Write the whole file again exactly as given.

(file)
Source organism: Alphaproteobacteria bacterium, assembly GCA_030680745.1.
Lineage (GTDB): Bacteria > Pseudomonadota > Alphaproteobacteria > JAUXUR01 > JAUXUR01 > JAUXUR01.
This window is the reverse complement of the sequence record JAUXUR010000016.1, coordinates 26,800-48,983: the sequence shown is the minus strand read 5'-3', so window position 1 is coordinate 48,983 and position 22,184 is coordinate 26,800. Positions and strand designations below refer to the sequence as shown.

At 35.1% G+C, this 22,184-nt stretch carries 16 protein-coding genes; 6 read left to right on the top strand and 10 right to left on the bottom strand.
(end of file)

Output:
Source organism: Alphaproteobacteria bacterium, assembly GCA_030680745.1.
Lineage (GTDB): Bacteria > Pseudomonadota > Alphaproteobacteria > JAUXUR01 > JAUXUR01 > JAUXUR01.
This window is the reverse complement of the sequence record JAUXUR010000016.1, coordinates 26,800-48,983: the sequence shown is the minus strand read 5'-3', so window position 1 is coordinate 48,983 and position 22,184 is coordinate 26,800. Positions and strand designations below refer to the sequence as shown.

At 35.1% G+C, this 22,184-nt stretch carries 16 protein-coding genes; 6 read left to right on the top strand and 10 right to left on the bottom strand.